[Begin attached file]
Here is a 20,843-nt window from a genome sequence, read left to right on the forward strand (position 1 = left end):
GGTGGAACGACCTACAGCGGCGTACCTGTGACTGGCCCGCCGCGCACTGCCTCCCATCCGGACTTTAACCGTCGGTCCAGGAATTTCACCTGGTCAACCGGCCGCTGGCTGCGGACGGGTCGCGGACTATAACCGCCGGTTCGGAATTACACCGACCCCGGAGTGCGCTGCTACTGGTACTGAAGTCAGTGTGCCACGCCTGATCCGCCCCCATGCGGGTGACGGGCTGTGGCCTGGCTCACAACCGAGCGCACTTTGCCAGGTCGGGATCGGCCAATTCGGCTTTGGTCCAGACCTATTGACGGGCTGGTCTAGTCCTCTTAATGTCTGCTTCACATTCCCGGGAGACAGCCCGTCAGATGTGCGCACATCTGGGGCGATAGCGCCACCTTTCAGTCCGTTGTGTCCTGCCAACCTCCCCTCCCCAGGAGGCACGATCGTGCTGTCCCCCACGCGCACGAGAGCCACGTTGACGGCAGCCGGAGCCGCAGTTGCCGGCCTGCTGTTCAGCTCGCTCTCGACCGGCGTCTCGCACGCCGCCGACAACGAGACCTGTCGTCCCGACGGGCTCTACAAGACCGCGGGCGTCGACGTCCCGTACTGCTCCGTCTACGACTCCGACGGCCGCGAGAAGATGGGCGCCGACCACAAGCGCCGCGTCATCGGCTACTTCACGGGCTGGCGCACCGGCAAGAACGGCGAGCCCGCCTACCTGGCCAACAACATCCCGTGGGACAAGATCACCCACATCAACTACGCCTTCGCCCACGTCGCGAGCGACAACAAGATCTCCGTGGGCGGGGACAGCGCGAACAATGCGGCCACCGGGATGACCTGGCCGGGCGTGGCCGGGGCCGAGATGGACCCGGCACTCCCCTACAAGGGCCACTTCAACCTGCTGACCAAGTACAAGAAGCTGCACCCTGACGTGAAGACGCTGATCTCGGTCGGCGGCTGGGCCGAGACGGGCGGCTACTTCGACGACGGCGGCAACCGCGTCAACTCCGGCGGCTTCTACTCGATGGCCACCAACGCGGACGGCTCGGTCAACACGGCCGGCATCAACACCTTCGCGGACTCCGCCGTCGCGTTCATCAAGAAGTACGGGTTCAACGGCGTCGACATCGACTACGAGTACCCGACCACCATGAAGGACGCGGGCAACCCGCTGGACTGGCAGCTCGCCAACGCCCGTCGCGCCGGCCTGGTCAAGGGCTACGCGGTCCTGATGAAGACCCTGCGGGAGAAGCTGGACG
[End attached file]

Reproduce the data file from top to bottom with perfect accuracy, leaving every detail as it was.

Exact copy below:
Here is a 20,843-nt window from a genome sequence, read left to right on the forward strand (position 1 = left end):
GGTGGAACGACCTACAGCGGCGTACCTGTGACTGGCCCGCCGCGCACTGCCTCCCATCCGGACTTTAACCGTCGGTCCAGGAATTTCACCTGGTCAACCGGCCGCTGGCTGCGGACGGGTCGCGGACTATAACCGCCGGTTCGGAATTACACCGACCCCGGAGTGCGCTGCTACTGGTACTGAAGTCAGTGTGCCACGCCTGATCCGCCCCCATGCGGGTGACGGGCTGTGGCCTGGCTCACAACCGAGCGCACTTTGCCAGGTCGGGATCGGCCAATTCGGCTTTGGTCCAGACCTATTGACGGGCTGGTCTAGTCCTCTTAATGTCTGCTTCACATTCCCGGGAGACAGCCCGTCAGATGTGCGCACATCTGGGGCGATAGCGCCACCTTTCAGTCCGTTGTGTCCTGCCAACCTCCCCTCCCCAGGAGGCACGATCGTGCTGTCCCCCACGCGCACGAGAGCCACGTTGACGGCAGCCGGAGCCGCAGTTGCCGGCCTGCTGTTCAGCTCGCTCTCGACCGGCGTCTCGCACGCCGCCGACAACGAGACCTGTCGTCCCGACGGGCTCTACAAGACCGCGGGCGTCGACGTCCCGTACTGCTCCGTCTACGACTCCGACGGCCGCGAGAAGATGGGCGCCGACCACAAGCGCCGCGTCATCGGCTACTTCACGGGCTGGCGCACCGGCAAGAACGGCGAGCCCGCCTACCTGGCCAACAACATCCCGTGGGACAAGATCACCCACATCAACTACGCCTTCGCCCACGTCGCGAGCGACAACAAGATCTCCGTGGGCGGGGACAGCGCGAACAATGCGGCCACCGGGATGACCTGGCCGGGCGTGGCCGGGGCCGAGATGGACCCGGCACTCCCCTACAAGGGCCACTTCAACCTGCTGACCAAGTACAAGAAGCTGCACCCTGACGTGAAGACGCTGATCTCGGTCGGCGGCTGGGCCGAGACGGGCGGCTACTTCGACGACGGCGGCAACCGCGTCAACTCCGGCGGCTTCTACTCGATGGCCACCAACGCGGACGGCTCGGTCAACACGGCCGGCATCAACACCTTCGCGGACTCCGCCGTCGCGTTCATCAAGAAGTACGGGTTCAACGGCGTCGACATCGACTACGAGTACCCGACCACCATGAAGGACGCGGGCAACCCGCTGGACTGGCAGCTCGCCAACGCCCGTCGCGCCGGCCTGGTCAAGGGCTACGCGGTCCTGATGAAGACCCTGCGGGAGAAGCTGGACG